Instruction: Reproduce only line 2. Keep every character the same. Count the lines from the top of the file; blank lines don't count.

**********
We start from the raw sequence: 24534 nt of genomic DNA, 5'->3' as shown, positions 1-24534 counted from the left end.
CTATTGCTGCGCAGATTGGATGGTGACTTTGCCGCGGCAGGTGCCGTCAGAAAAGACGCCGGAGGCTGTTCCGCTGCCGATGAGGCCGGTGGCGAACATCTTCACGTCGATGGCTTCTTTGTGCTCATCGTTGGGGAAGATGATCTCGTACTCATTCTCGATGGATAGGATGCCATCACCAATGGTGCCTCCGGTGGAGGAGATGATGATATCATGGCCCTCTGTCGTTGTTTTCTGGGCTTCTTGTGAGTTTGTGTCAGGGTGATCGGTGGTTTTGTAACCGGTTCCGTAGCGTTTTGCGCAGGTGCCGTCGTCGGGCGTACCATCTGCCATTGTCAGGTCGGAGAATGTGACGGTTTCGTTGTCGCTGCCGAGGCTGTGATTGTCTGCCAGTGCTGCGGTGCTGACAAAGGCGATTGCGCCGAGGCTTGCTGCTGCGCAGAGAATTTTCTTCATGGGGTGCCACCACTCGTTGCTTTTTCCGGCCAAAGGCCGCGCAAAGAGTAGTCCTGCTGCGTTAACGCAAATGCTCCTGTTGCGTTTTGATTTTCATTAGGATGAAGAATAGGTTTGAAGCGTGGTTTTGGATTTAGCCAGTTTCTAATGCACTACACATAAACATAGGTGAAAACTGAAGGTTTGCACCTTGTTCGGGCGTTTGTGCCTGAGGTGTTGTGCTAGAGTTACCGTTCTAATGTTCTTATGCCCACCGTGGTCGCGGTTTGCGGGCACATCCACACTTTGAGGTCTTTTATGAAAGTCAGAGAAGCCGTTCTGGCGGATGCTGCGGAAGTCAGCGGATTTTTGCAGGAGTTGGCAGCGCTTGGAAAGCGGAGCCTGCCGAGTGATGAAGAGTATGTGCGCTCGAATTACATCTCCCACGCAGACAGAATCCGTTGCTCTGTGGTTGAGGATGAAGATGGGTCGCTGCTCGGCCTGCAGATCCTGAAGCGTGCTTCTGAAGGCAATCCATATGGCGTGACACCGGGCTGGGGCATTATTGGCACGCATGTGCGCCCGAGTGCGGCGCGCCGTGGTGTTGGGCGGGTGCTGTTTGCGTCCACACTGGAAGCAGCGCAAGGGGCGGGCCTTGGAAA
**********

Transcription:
CTATTGCTGCGCAGATTGGATGGTGACTTTGCCGCGGCAGGTGCCGTCAGAAAAGACGCCGGAGGCTGTTCCGCTGCCGATGAGGCCGGTGGCGAACATCTTCACGTCGATGGCTTCTTTGTGCTCATCGTTGGGGAAGATGATCTCGTACTCATTCTCGATGGATAGGATGCCATCACCAATGGTGCCTCCGGTGGAGGAGATGATGATATCATGGCCCTCTGTCGTTGTTTTCTGGGCTTCTTGTGAGTTTGTGTCAGGGTGATCGGTGGTTTTGTAACCGGTTCCGTAGCGTTTTGCGCAGGTGCCGTCGTCGGGCGTACCATCTGCCATTGTCAGGTCGGAGAATGTGACGGTTTCGTTGTCGCTGCCGAGGCTGTGATTGTCTGCCAGTGCTGCGGTGCTGACAAAGGCGATTGCGCCGAGGCTTGCTGCTGCGCAGAGAATTTTCTTCATGGGGTGCCACCACTCGTTGCTTTTTCCGGCCAAAGGCCGCGCAAAGAGTAGTCCTGCTGCGTTAACGCAAATGCTCCTGTTGCGTTTTGATTTTCATTAGGATGAAGAATAGGTTTGAAGCGTGGTTTTGGATTTAGCCAGTTTCTAATGCACTACACATAAACATAGGTGAAAACTGAAGGTTTGCACCTTGTTCGGGCGTTTGTGCCTGAGGTGTTGTGCTAGAGTTACCGTTCTAATGTTCTTATGCCCACCGTGGTCGCGGTTTGCGGGCACATCCACACTTTGAGGTCTTTTATGAAAGTCAGAGAAGCCGTTCTGGCGGATGCTGCGGAAGTCAGCGGATTTTTGCAGGAGTTGGCAGCGCTTGGAAAGCGGAGCCTGCCGAGTGATGAAGAGTATGTGCGCTCGAATTACATCTCCCACGCAGACAGAATCCGTTGCTCTGTGGTTGAGGATGAAGATGGGTCGCTGCTCGGCCTGCAGATCCTGAAGCGTGCTTCTGAAGGCAATCCATATGGCGTGACACCGGGCTGGGGCATTATTGGCACGCATGTGCGCCCGAGTGCGGCGCGCCGTGGTGTTGGGCGGGTGCTGTTTGCGTCCACACTGGAAGCAGCGCAAGGGGCGGGCCTTGGAAA